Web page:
Actuarial science is the quantitative analysis of risk. In addition to mathematics and statistics courses, students in actuarial science take classes in finance, economics, and computer programming. If you are interested in majoring in Actuarial Science, please contact the Co-Director of Actuarial Science.
We have a first class actuarial science program that has been recognized by the Society of Actuaries as a Center of Actuarial Excellence. A dedicated group of experienced faculty is ready to help you achieve your goals. The UWM undergraduate actuarial program is designed to prepare students for:
- Exams P/1 and FM/2,
- at least two VEE credits, and
- one of the remaining three preliminary examinations.
For more information on the professional development requirements, visit the Society of Actuaries or the Casualty Actuarial Society websites. We also provide scholarships and examination fee reimbursement for qualified students.
What Do Actuaries Do?
Actuaries help individuals, businesses and society manage risk by evaluating the likelihood of future events and creating plans to reduce the negative financial or emotional impact of undesirable events. Some of the questions that actuaries address on a daily basis include:
- What price best balances an insurance company’s risk tolerance with various risk parameters such as age of the insured, health status, place of residence, and other risk characteristics?
- What would be the economic loss in the event of a flood, and how can these costs be covered?
- How large a fund is needed for a company to provide pensions for its employees?
- How likely is it for someone to be hospitalized? What is the average duration of a hospital stay, and how can the costs associated with each day of hospitalization be provided for?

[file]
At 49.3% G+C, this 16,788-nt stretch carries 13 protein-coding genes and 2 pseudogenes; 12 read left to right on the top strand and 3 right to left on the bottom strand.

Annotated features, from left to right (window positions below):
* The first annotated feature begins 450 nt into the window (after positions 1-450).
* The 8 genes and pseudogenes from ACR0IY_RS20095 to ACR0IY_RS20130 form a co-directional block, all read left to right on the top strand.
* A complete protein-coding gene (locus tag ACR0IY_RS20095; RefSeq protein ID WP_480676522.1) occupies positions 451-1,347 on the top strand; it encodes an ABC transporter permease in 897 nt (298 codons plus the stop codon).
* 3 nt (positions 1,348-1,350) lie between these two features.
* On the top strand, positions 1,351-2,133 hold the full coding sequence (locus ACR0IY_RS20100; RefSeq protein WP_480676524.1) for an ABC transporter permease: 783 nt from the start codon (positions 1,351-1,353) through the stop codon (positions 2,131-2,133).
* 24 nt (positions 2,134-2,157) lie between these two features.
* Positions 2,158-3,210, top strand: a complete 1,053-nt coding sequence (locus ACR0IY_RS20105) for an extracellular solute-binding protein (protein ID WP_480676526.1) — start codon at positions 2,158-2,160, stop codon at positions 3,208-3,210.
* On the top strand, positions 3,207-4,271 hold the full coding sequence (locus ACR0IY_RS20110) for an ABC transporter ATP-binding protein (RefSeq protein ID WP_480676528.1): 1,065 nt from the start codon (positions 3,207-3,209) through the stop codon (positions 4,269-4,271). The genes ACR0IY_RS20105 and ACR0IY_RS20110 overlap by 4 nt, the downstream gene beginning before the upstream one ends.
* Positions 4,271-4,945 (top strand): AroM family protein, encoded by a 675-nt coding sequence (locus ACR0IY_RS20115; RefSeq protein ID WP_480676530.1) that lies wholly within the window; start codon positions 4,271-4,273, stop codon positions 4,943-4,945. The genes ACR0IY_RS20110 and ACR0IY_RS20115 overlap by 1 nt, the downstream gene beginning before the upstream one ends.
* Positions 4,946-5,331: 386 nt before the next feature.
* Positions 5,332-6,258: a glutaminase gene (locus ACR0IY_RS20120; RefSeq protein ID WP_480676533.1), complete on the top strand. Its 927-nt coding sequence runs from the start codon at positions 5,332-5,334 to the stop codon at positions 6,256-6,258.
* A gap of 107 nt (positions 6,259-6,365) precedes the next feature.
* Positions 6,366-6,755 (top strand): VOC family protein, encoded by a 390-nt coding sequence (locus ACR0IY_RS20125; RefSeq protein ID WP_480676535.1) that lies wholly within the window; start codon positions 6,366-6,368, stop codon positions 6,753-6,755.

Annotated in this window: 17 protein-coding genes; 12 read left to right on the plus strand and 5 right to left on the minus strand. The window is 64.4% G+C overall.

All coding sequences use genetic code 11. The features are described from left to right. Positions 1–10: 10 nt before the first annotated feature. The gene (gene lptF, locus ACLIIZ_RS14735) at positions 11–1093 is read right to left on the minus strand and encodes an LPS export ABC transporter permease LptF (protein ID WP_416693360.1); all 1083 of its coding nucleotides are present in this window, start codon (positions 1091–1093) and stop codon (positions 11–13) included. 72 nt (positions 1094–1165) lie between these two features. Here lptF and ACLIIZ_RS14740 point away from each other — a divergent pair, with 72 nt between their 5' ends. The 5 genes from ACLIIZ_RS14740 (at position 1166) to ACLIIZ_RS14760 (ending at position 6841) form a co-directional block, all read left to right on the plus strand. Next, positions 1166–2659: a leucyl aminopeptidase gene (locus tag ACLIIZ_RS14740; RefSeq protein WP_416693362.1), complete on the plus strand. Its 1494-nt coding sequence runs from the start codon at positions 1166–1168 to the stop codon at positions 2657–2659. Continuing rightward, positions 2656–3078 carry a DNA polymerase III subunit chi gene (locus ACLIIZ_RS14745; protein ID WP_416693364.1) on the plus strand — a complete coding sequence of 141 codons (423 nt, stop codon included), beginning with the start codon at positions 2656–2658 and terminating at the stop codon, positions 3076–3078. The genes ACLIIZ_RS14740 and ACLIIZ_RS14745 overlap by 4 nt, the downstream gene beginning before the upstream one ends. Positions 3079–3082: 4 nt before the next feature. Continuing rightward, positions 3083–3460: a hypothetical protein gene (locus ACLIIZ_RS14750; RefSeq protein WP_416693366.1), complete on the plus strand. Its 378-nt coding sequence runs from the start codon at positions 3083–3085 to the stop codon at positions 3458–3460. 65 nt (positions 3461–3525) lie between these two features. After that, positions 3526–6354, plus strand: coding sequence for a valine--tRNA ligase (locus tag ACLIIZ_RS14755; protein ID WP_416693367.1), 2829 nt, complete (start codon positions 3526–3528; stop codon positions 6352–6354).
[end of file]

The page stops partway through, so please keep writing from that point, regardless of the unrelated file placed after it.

- In the event of a merger, how can the employee benefits plans of the different organizations be reconciled?
- How should an investment portfolio be balanced to maximize return and minimize risk?
Actuaries also must take this information and convey it to their companies and customers clearly and concisely through written reports, graphs, charts, or other visual or oral presentation formats.
The actuarial profession consistently is rated as one of the top professions for income potential, job security, work environment and growth potential. Prior to entering the profession, actuaries must pass a series of rigorous professional examinations, but a graduate degree is not a requirement. Although most actuaries are employed by insurance companies, actuarial consulting firms, financial companies, and the government, every company in the private and public sector faces risk of some sort and thus employs professionals to manage this risk. For example, transportation firms, oil and gas companies, the Social Security Administration, airlines, large manufacturers, and federal and state government agencies that deal with labor issues all require the expertise of actuaries. Surveys of practicing actuaries generally show that most are very satisfied with their career. They describe their work as dynamic and challenging and believe they are developing lifelong professional skills that are transferable across multiple
Is Actuarial Science Right For Me?
Actuaries like to solve complex problems and explain their solutions to others. They enjoy learning and studying new topics on a regular basis, work well with all types of people, have strong writing and oral presentation skills and can work independently as well as in teams. Actuaries tend to be self motivated and have good business sense. Actuaries must have good interpersonal skills as well as specialized knowledge in mathematics, statistics, computer programming, economics and finance.